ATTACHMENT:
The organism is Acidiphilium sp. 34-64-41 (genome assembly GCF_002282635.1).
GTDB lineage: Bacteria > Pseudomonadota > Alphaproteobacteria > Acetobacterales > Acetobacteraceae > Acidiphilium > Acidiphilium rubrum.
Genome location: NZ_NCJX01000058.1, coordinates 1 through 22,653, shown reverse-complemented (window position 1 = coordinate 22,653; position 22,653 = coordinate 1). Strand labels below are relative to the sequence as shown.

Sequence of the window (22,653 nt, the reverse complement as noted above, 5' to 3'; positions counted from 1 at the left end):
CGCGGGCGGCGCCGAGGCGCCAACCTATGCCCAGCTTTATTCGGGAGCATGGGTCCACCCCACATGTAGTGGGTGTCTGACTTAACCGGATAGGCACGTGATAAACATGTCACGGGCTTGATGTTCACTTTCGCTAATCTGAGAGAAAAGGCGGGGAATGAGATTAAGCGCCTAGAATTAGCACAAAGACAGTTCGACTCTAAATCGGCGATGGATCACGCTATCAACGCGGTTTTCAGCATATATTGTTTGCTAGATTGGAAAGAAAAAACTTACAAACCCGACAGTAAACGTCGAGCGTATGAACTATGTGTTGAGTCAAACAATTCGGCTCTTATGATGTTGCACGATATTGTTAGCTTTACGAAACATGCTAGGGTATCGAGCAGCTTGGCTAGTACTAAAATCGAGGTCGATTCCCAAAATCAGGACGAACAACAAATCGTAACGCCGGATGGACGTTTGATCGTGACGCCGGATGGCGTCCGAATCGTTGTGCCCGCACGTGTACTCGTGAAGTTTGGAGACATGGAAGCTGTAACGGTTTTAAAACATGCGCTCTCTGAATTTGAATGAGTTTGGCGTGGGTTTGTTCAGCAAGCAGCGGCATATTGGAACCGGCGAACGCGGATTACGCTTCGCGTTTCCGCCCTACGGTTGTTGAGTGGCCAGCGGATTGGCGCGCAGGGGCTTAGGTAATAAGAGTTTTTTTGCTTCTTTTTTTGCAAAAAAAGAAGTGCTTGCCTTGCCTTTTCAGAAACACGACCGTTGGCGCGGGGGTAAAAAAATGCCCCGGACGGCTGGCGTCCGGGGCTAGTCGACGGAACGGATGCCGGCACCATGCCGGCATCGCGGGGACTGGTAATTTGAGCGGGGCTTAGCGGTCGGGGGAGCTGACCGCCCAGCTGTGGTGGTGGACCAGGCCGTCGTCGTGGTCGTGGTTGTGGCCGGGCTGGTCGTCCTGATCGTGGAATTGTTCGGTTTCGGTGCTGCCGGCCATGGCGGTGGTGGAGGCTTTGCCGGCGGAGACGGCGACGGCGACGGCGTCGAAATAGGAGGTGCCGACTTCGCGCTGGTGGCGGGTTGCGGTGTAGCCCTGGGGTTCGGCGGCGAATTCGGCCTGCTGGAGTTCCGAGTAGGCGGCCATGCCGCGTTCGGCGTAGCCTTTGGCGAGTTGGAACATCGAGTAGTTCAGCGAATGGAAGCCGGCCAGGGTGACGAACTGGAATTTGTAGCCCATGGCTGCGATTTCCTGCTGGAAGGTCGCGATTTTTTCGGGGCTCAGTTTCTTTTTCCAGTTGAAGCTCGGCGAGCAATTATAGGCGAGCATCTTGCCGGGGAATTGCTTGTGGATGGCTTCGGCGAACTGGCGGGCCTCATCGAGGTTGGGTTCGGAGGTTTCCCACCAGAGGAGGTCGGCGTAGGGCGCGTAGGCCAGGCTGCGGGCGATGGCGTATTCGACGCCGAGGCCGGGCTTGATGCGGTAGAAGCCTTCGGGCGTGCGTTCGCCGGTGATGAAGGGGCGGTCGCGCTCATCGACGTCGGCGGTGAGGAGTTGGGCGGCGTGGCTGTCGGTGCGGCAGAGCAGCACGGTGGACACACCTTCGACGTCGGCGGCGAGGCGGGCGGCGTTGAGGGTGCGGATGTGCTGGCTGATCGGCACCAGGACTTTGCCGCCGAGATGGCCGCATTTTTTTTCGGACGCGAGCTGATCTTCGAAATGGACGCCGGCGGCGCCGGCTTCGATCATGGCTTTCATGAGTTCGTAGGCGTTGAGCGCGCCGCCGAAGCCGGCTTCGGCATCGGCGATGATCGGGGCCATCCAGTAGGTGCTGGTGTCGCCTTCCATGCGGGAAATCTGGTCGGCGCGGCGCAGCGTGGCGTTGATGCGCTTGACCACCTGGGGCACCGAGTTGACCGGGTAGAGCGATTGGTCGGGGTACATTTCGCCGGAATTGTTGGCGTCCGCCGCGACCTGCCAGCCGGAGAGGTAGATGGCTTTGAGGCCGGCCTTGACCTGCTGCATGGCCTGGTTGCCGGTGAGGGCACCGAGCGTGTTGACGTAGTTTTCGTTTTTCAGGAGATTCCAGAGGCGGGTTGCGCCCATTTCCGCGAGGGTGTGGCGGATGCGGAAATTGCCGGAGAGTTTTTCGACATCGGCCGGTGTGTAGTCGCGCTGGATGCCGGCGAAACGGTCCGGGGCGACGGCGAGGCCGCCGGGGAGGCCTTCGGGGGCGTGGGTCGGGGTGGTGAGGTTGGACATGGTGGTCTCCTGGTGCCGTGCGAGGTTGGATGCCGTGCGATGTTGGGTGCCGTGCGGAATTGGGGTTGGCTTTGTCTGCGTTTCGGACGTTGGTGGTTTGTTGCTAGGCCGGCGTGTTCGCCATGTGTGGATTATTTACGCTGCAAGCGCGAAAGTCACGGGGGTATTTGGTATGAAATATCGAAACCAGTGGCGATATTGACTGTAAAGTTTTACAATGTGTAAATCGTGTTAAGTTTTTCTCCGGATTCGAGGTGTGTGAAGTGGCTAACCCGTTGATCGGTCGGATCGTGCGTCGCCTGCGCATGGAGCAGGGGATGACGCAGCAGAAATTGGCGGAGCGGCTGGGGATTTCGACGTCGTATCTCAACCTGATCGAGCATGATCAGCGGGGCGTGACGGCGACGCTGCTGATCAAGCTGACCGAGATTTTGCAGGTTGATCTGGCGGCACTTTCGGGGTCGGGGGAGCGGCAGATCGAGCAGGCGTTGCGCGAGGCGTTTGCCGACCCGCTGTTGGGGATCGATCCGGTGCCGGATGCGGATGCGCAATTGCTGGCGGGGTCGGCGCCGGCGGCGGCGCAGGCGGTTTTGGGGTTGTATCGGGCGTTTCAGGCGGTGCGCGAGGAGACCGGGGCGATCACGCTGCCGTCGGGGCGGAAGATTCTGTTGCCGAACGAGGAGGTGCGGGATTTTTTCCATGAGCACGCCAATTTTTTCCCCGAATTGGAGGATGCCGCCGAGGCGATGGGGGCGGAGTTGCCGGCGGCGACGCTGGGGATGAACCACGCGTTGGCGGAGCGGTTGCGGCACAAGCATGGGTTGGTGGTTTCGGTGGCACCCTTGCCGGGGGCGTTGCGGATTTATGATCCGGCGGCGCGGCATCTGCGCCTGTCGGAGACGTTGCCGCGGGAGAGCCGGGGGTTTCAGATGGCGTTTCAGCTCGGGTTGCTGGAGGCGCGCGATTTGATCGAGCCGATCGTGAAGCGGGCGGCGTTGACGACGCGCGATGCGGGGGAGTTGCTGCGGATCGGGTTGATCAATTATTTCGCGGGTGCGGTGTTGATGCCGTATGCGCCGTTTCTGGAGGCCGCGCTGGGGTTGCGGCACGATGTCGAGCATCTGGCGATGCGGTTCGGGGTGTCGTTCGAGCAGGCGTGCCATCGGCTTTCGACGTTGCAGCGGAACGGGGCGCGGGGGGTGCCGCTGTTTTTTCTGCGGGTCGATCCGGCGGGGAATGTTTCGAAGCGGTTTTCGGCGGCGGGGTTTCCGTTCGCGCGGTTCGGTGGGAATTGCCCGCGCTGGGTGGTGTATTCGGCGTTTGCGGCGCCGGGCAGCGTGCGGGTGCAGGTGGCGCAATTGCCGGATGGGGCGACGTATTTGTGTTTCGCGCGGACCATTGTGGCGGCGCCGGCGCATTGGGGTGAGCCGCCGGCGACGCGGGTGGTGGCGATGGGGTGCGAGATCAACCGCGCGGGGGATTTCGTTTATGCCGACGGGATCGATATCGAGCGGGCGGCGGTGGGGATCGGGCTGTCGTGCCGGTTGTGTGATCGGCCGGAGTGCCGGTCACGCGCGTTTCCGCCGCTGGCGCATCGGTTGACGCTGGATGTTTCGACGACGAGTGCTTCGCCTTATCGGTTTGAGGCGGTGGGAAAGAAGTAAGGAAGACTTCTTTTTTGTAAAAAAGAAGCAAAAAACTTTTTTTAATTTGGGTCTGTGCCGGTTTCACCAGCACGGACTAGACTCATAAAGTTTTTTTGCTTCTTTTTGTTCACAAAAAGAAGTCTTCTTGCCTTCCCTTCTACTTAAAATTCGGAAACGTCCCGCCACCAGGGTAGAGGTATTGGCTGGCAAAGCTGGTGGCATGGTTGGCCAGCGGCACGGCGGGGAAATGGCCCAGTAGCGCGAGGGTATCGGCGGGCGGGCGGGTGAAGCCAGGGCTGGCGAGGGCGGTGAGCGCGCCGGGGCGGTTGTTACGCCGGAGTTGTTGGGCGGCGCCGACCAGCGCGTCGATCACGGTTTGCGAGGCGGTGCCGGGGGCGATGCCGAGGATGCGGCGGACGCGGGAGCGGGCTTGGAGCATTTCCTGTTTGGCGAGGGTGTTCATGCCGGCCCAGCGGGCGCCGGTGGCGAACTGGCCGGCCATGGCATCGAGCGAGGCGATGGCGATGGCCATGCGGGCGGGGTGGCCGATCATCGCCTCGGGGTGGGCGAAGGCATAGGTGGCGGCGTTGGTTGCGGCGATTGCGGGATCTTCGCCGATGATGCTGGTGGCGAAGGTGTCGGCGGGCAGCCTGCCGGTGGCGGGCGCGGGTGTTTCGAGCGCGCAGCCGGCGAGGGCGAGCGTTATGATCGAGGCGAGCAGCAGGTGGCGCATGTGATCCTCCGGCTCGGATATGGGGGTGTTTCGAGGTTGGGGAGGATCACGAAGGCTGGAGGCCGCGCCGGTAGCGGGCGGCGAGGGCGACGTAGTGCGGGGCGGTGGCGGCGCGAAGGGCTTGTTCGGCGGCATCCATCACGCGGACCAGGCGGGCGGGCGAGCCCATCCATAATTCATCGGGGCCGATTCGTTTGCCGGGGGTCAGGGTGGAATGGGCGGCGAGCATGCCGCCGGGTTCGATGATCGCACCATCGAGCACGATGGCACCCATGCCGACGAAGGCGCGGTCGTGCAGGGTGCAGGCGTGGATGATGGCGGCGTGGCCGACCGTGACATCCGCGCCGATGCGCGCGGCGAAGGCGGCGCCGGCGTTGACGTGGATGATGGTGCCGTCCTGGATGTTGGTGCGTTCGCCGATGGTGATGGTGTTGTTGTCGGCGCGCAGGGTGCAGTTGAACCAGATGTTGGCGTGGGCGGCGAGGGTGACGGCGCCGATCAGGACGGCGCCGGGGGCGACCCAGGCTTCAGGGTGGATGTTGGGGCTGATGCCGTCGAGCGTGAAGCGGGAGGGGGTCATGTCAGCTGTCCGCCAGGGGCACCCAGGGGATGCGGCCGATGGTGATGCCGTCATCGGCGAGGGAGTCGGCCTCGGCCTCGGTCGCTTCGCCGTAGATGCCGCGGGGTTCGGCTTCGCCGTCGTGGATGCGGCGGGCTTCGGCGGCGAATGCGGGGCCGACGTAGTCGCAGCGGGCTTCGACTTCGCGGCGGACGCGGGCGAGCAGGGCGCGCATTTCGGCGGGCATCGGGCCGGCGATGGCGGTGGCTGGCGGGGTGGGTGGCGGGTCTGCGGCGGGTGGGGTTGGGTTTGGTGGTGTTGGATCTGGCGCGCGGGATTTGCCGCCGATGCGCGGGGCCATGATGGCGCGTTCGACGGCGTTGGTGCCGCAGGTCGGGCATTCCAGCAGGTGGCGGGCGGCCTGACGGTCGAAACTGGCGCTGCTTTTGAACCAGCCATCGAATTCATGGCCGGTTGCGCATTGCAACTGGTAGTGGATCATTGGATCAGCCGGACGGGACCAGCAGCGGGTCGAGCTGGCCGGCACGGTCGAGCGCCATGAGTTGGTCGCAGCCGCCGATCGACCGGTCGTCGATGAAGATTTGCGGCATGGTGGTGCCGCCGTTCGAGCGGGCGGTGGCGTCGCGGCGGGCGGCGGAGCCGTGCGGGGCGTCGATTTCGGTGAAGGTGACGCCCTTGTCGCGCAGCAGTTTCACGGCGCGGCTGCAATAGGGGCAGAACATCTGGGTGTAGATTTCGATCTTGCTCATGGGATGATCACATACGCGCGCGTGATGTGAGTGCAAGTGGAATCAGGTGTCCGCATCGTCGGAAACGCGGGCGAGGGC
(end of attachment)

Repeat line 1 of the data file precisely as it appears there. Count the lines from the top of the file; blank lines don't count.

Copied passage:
The organism is Acidiphilium sp. 34-64-41 (genome assembly GCF_002282635.1).